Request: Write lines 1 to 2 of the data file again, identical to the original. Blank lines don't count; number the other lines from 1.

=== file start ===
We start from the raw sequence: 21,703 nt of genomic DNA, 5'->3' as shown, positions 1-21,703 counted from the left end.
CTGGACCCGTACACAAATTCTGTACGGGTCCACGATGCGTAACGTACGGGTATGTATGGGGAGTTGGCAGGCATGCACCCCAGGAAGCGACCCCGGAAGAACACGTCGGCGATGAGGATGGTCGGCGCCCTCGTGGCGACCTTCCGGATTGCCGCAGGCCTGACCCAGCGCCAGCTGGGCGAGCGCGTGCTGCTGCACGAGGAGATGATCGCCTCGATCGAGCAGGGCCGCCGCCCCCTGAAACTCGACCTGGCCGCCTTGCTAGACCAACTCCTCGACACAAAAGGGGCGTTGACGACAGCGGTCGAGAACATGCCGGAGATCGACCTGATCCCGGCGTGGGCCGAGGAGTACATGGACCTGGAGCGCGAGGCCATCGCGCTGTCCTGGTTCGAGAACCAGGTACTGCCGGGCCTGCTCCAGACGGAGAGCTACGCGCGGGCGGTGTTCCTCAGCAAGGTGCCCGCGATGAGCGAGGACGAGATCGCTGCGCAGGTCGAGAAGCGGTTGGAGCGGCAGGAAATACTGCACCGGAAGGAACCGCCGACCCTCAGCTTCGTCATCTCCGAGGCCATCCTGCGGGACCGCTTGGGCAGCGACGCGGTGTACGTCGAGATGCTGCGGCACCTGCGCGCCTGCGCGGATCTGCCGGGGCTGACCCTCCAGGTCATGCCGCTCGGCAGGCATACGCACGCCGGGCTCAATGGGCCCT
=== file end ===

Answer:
We start from the raw sequence: 21,703 nt of genomic DNA, 5'->3' as shown, positions 1-21,703 counted from the left end.
CTGGACCCGTACACAAATTCTGTACGGGTCCACGATGCGTAACGTACGGGTATGTATGGGGAGTTGGCAGGCATGCACCCCAGGAAGCGACCCCGGAAGAACACGTCGGCGATGAGGATGGTCGGCGCCCTCGTGGCGACCTTCCGGATTGCCGCAGGCCTGACCCAGCGCCAGCTGGGCGAGCGCGTGCTGCTGCACGAGGAGATGATCGCCTCGATCGAGCAGGGCCGCCGCCCCCTGAAACTCGACCTGGCCGCCTTGCTAGACCAACTCCTCGACACAAAAGGGGCGTTGACGACAGCGGTCGAGAACATGCCGGAGATCGACCTGATCCCGGCGTGGGCCGAGGAGTACATGGACCTGGAGCGCGAGGCCATCGCGCTGTCCTGGTTCGAGAACCAGGTACTGCCGGGCCTGCTCCAGACGGAGAGCTACGCGCGGGCGGTGTTCCTCAGCAAGGTGCCCGCGATGAGCGAGGACGAGATCGCTGCGCAGGTCGAGAAGCGGTTGGAGCGGCAGGAAATACTGCACCGGAAGGAACCGCCGACCCTCAGCTTCGTCATCTCCGAGGCCATCCTGCGGGACCGCTTGGGCAGCGACGCGGTGTACGTCGAGATGCTGCGGCACCTGCGCGCCTGCGCGGATCTGCCGGGGCTGACCCTCCAGGTCATGCCGCTCGGCAGGCATACGCACGCCGGGCTCAATGGGCCCT